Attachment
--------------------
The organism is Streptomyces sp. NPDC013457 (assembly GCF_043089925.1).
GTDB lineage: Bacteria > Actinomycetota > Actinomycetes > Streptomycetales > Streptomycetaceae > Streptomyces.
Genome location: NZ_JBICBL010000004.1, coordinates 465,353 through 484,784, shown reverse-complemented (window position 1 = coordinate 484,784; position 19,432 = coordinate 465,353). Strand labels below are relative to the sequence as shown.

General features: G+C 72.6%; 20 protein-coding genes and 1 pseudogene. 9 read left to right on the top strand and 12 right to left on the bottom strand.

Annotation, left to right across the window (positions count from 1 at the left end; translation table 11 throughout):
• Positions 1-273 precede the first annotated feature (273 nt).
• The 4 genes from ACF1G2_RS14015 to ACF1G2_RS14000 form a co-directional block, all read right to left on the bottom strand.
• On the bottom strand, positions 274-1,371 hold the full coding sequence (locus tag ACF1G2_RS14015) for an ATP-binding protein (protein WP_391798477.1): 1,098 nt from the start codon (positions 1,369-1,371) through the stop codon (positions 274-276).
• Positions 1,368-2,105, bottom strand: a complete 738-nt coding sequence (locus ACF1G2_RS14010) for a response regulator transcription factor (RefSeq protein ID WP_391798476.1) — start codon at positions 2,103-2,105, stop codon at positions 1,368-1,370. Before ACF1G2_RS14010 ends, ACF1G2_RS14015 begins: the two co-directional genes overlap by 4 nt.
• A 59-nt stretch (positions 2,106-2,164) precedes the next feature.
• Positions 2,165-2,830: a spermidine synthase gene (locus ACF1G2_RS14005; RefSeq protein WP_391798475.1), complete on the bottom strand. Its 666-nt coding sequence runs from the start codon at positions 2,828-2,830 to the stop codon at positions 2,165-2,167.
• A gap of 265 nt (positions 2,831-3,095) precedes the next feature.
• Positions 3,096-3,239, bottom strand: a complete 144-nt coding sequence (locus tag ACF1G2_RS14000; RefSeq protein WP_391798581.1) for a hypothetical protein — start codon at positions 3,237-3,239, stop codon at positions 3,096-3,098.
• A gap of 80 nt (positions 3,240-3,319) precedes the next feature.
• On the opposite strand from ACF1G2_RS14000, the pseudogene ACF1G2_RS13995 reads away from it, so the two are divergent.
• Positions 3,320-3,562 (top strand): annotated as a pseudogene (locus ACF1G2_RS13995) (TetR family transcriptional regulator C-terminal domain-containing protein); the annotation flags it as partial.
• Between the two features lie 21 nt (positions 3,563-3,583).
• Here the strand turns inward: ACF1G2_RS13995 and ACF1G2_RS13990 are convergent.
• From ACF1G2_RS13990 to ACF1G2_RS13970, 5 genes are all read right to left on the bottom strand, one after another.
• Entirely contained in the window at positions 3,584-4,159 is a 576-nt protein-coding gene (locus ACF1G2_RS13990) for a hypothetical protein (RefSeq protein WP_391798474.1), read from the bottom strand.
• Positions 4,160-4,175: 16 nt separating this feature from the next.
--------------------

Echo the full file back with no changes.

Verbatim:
The organism is Streptomyces sp. NPDC013457 (assembly GCF_043089925.1).
GTDB lineage: Bacteria > Actinomycetota > Actinomycetes > Streptomycetales > Streptomycetaceae > Streptomyces.
Genome location: NZ_JBICBL010000004.1, coordinates 465,353 through 484,784, shown reverse-complemented (window position 1 = coordinate 484,784; position 19,432 = coordinate 465,353). Strand labels below are relative to the sequence as shown.

General features: G+C 72.6%; 20 protein-coding genes and 1 pseudogene. 9 read left to right on the top strand and 12 right to left on the bottom strand.

Annotation, left to right across the window (positions count from 1 at the left end; translation table 11 throughout):
• Positions 1-273 precede the first annotated feature (273 nt).
• The 4 genes from ACF1G2_RS14015 to ACF1G2_RS14000 form a co-directional block, all read right to left on the bottom strand.
• On the bottom strand, positions 274-1,371 hold the full coding sequence (locus tag ACF1G2_RS14015) for an ATP-binding protein (protein WP_391798477.1): 1,098 nt from the start codon (positions 1,369-1,371) through the stop codon (positions 274-276).
• Positions 1,368-2,105, bottom strand: a complete 738-nt coding sequence (locus ACF1G2_RS14010) for a response regulator transcription factor (RefSeq protein ID WP_391798476.1) — start codon at positions 2,103-2,105, stop codon at positions 1,368-1,370. Before ACF1G2_RS14010 ends, ACF1G2_RS14015 begins: the two co-directional genes overlap by 4 nt.
• A 59-nt stretch (positions 2,106-2,164) precedes the next feature.
• Positions 2,165-2,830: a spermidine synthase gene (locus ACF1G2_RS14005; RefSeq protein WP_391798475.1), complete on the bottom strand. Its 666-nt coding sequence runs from the start codon at positions 2,828-2,830 to the stop codon at positions 2,165-2,167.
• A gap of 265 nt (positions 2,831-3,095) precedes the next feature.
• Positions 3,096-3,239, bottom strand: a complete 144-nt coding sequence (locus tag ACF1G2_RS14000; RefSeq protein WP_391798581.1) for a hypothetical protein — start codon at positions 3,237-3,239, stop codon at positions 3,096-3,098.
• A gap of 80 nt (positions 3,240-3,319) precedes the next feature.
• On the opposite strand from ACF1G2_RS14000, the pseudogene ACF1G2_RS13995 reads away from it, so the two are divergent.
• Positions 3,320-3,562 (top strand): annotated as a pseudogene (locus ACF1G2_RS13995) (TetR family transcriptional regulator C-terminal domain-containing protein); the annotation flags it as partial.
• Between the two features lie 21 nt (positions 3,563-3,583).
• Here the strand turns inward: ACF1G2_RS13995 and ACF1G2_RS13990 are convergent.
• From ACF1G2_RS13990 to ACF1G2_RS13970, 5 genes are all read right to left on the bottom strand, one after another.
• Entirely contained in the window at positions 3,584-4,159 is a 576-nt protein-coding gene (locus ACF1G2_RS13990) for a hypothetical protein (RefSeq protein WP_391798474.1), read from the bottom strand.
• Positions 4,160-4,175: 16 nt separating this feature from the next.